The Arboretum at Penn State

Future Projects

Three busy honeybees in the Pollinators' Garden

Honeybees

We expect the new Pollinator and Bird Garden to be completed in spring 2021.

For information about naming opportunities for elements in this garden, please contact Patrick Williams.

 

 

 

 

Allium

Allium

($1,100,000)

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Veronicastrum virginicum-Culver's-Root-M.Moss - 2012-07-22 at 18-47-30

Veronicastrum virginicum (Culver’s root) – Photo by Martha B. Moss

($1,500,000)

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Spiraea-Darsnorm-seed-head

Spiraea Darsnorm seed head

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Nymphaea-Blue-Beauty-Tropical-Day-Blooming-Water-Lily

Nymphaea ‘Blue Beauty’ tropical day-blooming water-lily

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Summer perennial display featuring Echinacea cv. (purple coneflower)

Summer perennial display featuring Echinacea cv. (purple coneflower)

($10,000,000)
On either side of the River of Grasses, the extensive Perennial Gardens will feature a diverse plant palette of bulbs, perennials, trees and shrubs in a variety of sunny and shady environments. Mowed paths will allow visitors to explore the flower beds and enjoy the seasonal changes in color and texture.

Calamagrostis x acutiflora ‘Karl Foerster’ (feather reed grass) and Vitex agnus-castus ‘Shoal Creek’ (chaste-tree)

Calamagrostis x acutiflora ‘Karl Foerster’ (feather reed grass) and Vitex agnus-castus ‘Shoal Creek’ (chaste-tree)

($2,000,000)
This garden will feature a “river” of ornamental grasses that billow and intertwine down the slope. Weaving through the grasses will be a dry stream, a carefully designed ribbon of gravel that “flows” around sculptural boulders. At intervals on the slope, rock slabs will bridge the stream.

Narcissus-Jetfire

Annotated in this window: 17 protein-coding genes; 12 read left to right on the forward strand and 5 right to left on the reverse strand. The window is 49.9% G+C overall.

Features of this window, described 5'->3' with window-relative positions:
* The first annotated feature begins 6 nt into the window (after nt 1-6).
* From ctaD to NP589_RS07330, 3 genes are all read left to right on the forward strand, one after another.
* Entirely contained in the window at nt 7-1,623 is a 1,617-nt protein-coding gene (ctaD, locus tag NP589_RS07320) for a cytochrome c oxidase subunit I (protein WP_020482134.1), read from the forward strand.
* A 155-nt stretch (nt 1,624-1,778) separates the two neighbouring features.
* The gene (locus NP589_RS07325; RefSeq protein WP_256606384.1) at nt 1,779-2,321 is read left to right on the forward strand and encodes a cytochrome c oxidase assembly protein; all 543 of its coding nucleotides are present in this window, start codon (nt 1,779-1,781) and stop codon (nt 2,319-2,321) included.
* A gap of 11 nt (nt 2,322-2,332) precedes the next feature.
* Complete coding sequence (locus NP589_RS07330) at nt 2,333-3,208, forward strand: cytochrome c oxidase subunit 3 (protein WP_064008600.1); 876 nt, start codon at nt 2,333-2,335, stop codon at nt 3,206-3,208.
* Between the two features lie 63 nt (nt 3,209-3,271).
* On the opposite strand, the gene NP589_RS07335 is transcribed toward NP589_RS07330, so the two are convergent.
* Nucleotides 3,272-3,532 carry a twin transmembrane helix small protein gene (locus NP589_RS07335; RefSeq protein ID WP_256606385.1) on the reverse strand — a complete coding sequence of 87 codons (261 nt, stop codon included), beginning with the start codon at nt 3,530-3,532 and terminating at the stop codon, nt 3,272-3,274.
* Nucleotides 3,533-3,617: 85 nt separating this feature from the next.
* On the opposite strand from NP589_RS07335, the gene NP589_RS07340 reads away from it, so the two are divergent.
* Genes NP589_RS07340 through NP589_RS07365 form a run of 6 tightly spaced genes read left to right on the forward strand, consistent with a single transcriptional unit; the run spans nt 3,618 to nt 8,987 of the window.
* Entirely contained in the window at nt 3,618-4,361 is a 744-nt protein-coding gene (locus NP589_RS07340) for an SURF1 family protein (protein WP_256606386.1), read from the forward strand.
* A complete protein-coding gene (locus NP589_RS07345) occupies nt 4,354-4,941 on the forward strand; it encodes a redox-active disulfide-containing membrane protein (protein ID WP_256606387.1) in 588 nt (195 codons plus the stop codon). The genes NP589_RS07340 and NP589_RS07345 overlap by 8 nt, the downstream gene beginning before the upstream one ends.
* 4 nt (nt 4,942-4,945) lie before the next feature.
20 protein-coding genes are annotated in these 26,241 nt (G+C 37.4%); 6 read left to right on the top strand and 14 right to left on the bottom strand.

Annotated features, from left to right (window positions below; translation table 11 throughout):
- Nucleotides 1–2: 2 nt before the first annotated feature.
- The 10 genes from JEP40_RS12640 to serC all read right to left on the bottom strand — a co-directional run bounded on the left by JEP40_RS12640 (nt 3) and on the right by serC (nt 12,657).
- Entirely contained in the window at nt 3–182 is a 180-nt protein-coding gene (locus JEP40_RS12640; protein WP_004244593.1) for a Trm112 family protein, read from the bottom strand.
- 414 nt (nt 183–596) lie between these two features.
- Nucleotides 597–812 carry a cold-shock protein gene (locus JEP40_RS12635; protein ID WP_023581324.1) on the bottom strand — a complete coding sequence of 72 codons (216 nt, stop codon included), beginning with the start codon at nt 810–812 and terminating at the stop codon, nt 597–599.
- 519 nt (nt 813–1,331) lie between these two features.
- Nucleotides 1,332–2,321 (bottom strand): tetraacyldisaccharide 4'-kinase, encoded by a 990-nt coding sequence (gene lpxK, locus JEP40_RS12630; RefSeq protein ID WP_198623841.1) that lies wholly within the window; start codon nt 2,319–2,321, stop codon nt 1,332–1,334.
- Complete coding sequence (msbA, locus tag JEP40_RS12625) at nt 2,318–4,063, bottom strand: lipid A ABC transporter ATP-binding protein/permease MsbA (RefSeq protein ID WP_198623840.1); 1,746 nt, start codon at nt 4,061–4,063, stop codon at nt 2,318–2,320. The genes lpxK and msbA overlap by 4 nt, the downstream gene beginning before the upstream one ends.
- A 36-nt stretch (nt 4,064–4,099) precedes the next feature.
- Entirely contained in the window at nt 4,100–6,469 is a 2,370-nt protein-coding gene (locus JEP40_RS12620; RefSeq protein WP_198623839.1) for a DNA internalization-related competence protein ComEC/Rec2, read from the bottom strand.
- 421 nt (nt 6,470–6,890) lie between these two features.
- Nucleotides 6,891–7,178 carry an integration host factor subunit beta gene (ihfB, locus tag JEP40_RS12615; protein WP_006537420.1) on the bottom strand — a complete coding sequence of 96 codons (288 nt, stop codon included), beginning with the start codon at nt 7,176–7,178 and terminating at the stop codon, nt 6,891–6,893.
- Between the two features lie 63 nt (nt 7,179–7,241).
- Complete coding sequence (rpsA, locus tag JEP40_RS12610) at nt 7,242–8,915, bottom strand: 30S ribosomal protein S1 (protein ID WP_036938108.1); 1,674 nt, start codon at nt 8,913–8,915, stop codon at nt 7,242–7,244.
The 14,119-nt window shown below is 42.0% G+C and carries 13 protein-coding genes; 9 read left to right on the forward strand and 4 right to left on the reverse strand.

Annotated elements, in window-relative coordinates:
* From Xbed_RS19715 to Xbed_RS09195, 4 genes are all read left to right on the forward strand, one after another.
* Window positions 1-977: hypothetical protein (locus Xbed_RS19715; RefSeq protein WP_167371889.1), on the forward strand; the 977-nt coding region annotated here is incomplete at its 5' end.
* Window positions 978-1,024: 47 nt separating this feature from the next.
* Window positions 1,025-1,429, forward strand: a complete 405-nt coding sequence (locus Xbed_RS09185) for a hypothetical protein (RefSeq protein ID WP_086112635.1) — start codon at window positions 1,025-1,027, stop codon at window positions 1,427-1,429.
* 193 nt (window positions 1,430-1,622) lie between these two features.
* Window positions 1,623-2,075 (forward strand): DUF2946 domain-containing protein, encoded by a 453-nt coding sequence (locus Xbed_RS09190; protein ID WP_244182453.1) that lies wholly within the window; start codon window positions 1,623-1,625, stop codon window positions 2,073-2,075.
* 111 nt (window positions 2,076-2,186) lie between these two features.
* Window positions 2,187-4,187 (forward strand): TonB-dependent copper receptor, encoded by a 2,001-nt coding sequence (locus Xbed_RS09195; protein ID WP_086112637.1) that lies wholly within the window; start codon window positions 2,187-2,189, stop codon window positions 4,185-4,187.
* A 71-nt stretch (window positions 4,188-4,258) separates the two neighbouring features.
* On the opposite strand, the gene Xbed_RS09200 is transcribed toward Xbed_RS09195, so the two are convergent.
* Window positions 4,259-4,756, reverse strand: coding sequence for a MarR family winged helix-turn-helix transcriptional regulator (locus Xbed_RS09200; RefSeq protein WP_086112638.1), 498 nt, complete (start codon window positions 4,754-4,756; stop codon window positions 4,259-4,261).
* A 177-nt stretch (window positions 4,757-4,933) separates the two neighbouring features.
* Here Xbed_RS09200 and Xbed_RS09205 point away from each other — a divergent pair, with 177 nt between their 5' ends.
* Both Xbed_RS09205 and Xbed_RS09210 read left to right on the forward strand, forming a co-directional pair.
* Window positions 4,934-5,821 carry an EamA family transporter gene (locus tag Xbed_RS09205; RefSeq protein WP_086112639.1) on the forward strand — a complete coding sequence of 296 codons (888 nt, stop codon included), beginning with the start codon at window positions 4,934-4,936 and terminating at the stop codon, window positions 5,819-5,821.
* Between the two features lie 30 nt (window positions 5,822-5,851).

Narcissus ‘Jetfire’

($1,500,000)
The Meadow Garden will fill the slope that provides a view towards the distant Bald Eagle Ridge. Specimen shade trees will help to frame the vista. The upper part of this garden will feature naturalized bulbs and non-native perennials while the lower portion will display native perennials that grow in association with grasses.

Young apple tree in spring

Young apple tree in spring

($300,000)
The traditional-style Orchard will complement the function of the Pollinators’ Garden and the theme of the Medieval Garden by displaying both heirloom and modern varieties of fruit trees appropriate to the region.

Woodlot-Fall-Color-from-Spaniers

View of Hartley Wood in autumn from the Schreyer House

The Shade and Woodland Garden will thematically explore the floristic similarity between temperate east Asia and the northeastern United States in a three-part progression from the Asian woods, through the Transition Woods, and into Penn’s Woods next to Big Hollow.

Hydrangea-paniculata-Tardiva-flower

Hydrangea paniculata ‘Tardiva’ flower

($3,250,000)
The Asian woods will feature the woodland plants of Japan, China, and Korea that are popular in ornamental landscapes in central Pennsylvania. Displays may include groves of Japanese maples, a carpet of wild flowers, hosta, and ferns, and shrub massings of hydrangeas and rhododendrons. Because of its use of rock and sculptural treatment of plants, the Asian Woods will offer year-round interest.

Hydrangea-arborescens-Hayes-Starburst

Hydrangea arborescens ‘Hayes Starburst’

($1,500,000)
The Transitions Woods will enable visitors to compare American native plants with their Asian counterparts, such as trilliums, ferns, snakeroots, rhododendrons, and azaleas, hollies, and maples. Two small streams will work their way through this area, creating environments for moisture-loving plants.

Rhododendron-Olga-Mezitt

Rhododendron ‘Olga Mezitt’

($3,250,000)

Penn’s Woods will feature a forest floor filled with wildflowers and native ferns and icons of Pennsylvania woodlands such as the rosebay rhododendron and mountain-laurel. In one corner, a wet meadow will contain the sedges first identified by Gotthilf Heinrich Ernst Muhlenberg, a renowned early Pennsylvania botanist. This meadow will be surrounded by pinxterbloom and sweet azaleas in the spring and winterberry fruit in the fall and winter.